From the million-copy bestselling author of THE PARENT AGENCY and BIRTHDAY BOY comes a wildly entertaining wish-fulfilment adventure that asks the question: what would happen if the strictest head teacher swapped bodies with the naughtiest kid in school? Strictest head naughtiest boy = chaos. Bracket Wood is about to be visited by the school inspectors. But there's one big problem: Ryan Ward. The maestro of practical jokes, Ryan has played so many tricks that in the end the Head Teacher just walks out. And then the new Head Teacher, Mr Carter, arrives. A man so strict even the teachers are scared of him. So imagine his surprise - and Ryan's - when they swap bodies. Now Ryan is Head Teacher - and his mortal enemy is one of his pupils. It's every naughty kid's dream! But soon Bracket Wood School is in a total mess - and only its worst ever pupil can fix it...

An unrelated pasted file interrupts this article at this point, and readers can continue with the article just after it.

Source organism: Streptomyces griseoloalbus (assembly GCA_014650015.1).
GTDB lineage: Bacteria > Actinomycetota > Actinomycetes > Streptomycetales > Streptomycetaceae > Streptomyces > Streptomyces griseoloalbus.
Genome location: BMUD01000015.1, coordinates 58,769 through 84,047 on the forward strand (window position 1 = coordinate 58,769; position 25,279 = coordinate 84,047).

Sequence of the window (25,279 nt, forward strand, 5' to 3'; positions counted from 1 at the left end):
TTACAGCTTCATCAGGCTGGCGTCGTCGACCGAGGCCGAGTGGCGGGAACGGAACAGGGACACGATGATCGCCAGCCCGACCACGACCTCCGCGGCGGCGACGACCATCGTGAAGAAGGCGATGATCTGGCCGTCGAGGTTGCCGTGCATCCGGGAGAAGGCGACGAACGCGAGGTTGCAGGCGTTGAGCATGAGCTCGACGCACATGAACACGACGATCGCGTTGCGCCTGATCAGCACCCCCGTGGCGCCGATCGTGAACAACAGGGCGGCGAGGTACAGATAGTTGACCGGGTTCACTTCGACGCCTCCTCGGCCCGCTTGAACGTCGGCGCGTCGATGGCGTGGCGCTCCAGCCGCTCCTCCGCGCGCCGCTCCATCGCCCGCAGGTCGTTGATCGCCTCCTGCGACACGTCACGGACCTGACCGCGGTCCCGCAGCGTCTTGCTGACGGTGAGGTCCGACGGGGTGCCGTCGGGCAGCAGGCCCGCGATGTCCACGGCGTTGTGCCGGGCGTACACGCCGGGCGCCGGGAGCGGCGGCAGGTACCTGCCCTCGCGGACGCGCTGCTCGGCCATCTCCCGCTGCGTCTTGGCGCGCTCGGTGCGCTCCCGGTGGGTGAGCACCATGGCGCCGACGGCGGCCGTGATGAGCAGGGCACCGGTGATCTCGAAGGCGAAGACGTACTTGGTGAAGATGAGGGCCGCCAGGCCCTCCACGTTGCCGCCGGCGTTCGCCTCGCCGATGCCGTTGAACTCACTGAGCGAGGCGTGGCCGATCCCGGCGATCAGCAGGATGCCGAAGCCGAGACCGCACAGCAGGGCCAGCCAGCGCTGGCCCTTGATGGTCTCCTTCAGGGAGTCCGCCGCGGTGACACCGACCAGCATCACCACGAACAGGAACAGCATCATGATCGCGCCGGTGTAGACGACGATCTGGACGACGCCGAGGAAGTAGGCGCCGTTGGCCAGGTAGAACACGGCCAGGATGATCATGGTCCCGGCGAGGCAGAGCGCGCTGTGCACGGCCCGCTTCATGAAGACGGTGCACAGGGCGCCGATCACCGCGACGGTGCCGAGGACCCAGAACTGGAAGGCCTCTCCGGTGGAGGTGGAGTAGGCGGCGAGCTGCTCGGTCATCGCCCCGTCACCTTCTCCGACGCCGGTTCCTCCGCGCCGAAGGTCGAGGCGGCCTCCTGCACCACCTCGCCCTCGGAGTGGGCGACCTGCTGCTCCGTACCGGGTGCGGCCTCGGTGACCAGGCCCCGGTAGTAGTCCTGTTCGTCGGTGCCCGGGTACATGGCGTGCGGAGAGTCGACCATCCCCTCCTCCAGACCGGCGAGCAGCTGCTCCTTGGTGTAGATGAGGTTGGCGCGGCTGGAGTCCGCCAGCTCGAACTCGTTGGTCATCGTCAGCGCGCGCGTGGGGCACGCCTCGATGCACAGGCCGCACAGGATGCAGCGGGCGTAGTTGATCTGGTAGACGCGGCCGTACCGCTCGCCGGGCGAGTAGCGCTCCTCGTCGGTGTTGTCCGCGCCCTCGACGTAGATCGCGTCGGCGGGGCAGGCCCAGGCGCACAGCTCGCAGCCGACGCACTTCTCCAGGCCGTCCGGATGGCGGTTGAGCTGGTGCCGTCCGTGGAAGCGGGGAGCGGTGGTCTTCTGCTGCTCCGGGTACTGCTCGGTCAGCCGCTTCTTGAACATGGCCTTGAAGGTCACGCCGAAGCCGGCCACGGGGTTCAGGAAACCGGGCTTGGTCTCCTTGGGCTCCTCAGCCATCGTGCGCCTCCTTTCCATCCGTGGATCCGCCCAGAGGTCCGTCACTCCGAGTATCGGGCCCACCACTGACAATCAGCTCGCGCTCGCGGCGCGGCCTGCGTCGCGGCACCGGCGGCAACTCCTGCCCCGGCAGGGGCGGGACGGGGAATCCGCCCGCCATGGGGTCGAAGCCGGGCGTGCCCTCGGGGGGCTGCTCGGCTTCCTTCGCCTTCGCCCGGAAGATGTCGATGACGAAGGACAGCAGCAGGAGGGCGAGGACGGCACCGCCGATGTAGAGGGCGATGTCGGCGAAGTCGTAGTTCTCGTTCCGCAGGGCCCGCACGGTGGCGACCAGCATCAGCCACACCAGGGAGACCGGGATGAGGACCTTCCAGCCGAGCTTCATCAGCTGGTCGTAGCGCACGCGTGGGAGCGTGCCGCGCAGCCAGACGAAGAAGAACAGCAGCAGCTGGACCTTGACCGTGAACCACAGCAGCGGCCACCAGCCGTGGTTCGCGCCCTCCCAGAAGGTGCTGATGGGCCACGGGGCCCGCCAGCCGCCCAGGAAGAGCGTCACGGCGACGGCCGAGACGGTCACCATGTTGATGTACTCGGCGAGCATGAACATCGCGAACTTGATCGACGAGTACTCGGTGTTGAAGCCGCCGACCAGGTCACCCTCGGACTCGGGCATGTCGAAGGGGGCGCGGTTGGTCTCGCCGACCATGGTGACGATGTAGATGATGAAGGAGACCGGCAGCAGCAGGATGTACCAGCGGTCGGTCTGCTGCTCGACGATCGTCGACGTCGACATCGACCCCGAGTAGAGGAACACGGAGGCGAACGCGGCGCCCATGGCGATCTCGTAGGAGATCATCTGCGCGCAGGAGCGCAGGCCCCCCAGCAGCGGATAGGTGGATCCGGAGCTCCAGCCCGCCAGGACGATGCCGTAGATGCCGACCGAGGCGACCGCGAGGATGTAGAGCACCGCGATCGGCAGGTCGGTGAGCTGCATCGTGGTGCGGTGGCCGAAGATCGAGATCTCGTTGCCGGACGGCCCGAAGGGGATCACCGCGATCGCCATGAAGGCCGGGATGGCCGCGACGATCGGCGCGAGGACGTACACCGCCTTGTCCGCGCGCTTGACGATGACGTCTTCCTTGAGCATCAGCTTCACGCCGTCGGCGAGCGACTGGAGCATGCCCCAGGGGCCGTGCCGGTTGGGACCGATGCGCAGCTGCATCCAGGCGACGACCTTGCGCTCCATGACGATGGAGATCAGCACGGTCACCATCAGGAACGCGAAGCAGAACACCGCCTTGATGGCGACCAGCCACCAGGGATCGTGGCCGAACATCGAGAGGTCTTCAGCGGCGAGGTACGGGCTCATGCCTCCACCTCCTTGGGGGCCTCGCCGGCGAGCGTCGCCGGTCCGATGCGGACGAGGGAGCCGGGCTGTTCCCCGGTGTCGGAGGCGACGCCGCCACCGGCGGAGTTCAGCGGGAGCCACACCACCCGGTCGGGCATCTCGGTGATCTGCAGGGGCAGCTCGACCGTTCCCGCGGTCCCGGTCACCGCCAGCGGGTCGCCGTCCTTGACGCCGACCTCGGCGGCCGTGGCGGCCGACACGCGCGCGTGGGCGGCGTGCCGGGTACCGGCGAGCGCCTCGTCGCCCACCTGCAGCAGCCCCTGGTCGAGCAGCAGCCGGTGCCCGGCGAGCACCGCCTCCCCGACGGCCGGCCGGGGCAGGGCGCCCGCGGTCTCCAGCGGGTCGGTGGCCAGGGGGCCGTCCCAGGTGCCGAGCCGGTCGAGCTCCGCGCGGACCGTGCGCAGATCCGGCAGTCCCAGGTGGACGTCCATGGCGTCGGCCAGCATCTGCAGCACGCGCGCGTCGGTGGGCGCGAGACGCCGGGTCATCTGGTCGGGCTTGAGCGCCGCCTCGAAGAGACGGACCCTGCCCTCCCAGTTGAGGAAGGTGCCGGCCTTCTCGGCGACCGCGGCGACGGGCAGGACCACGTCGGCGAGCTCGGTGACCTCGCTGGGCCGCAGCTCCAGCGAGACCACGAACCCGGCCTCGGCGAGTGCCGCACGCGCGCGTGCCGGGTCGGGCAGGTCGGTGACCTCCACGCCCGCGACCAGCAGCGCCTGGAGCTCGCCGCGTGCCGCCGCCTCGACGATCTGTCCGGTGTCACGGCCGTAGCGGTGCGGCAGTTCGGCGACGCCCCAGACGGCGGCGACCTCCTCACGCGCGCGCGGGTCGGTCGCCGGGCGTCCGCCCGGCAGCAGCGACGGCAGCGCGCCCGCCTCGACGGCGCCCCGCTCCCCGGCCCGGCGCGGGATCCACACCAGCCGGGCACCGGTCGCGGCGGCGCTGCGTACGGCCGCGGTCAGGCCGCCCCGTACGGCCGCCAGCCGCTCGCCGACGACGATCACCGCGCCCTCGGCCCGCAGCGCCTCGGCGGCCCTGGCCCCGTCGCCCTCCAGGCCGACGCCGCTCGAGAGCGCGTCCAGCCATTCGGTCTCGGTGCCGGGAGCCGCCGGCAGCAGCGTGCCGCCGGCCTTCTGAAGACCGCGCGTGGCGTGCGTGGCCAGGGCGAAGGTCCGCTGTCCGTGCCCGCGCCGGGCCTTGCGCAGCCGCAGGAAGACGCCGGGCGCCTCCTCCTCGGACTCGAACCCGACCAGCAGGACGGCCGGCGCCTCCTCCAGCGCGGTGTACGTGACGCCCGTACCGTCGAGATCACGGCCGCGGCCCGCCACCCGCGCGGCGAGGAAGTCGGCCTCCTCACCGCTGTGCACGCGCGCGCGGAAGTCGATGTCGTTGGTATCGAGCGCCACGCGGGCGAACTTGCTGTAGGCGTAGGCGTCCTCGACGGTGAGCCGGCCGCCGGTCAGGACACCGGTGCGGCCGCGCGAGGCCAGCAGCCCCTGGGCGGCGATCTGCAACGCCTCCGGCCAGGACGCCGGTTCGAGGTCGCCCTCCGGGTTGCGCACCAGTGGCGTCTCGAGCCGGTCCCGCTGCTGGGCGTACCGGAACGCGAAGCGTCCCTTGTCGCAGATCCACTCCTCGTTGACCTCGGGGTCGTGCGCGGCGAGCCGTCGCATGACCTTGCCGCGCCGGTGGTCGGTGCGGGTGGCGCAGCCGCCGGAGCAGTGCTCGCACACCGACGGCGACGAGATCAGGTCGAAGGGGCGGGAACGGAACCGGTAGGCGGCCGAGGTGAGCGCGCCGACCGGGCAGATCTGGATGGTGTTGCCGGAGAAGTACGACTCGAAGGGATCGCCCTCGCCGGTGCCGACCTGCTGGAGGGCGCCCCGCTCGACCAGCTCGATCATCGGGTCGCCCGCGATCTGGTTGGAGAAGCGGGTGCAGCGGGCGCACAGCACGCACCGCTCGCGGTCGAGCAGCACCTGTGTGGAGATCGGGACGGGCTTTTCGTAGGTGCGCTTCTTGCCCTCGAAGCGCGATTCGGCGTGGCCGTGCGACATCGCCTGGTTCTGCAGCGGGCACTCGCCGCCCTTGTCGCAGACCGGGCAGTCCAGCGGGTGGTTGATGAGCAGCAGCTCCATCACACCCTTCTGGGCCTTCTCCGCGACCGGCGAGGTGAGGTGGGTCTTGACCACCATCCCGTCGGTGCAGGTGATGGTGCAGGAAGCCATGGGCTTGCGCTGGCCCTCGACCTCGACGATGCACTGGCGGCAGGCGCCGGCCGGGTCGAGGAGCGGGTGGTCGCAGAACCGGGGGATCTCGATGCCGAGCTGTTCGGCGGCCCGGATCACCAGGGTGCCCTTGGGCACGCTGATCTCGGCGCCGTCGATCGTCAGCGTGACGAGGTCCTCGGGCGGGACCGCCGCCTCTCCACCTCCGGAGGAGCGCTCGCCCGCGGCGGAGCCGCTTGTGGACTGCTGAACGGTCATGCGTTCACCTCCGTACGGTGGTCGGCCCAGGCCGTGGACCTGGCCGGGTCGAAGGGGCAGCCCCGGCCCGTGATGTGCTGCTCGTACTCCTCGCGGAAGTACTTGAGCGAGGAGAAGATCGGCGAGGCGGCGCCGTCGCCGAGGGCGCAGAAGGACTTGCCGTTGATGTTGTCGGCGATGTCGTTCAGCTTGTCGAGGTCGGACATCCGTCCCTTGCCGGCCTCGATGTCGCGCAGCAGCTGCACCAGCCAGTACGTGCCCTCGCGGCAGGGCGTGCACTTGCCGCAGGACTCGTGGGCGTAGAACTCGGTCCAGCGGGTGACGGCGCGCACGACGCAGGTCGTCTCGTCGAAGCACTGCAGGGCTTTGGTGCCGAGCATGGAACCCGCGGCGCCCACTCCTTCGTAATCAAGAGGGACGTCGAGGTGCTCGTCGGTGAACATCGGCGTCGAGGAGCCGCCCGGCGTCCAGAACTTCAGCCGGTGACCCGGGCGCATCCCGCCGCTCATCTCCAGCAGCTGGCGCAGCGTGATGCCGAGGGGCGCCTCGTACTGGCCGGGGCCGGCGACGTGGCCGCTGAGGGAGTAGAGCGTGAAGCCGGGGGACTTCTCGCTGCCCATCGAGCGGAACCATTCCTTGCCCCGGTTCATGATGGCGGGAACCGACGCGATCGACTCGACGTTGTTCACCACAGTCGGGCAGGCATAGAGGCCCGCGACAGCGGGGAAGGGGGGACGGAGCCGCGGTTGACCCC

A Julia Eccleshare Pick of the Month October 2018 | Uncle Gobb is back for a third utterly ridiculous, absolutely hilarious and totally originally told adventure. Michael Rosen and Neal Layton use a brilliant integration of words and pictures to tell this meandering and many-layered story which engages readers with the complexity and creativity of storytelling.
Interest Age 8+ Reading Age 8 | Kids who like sci-fi, a bit of super-hero action, and to laugh will really enjoy this new book. There's clearly something odd about Ant, aka Bug Boy, and most of the kids at school thinks he's a weirdo. Zac likes him though, even when he notices that behind the sunglasses Ant's eyes are like a spider's, covered in lenses. When Ant is kidnapped by the school's creepy science teacher, Zac goes to help - though it's just as well Tulisa lends a hand too - she's much tougher. The story proceeds at pace and, as long as you're not an arachnophobe, you'll really enjoy the adventure. Particularly suitable for struggling, reluctant or dyslexic readers aged 8+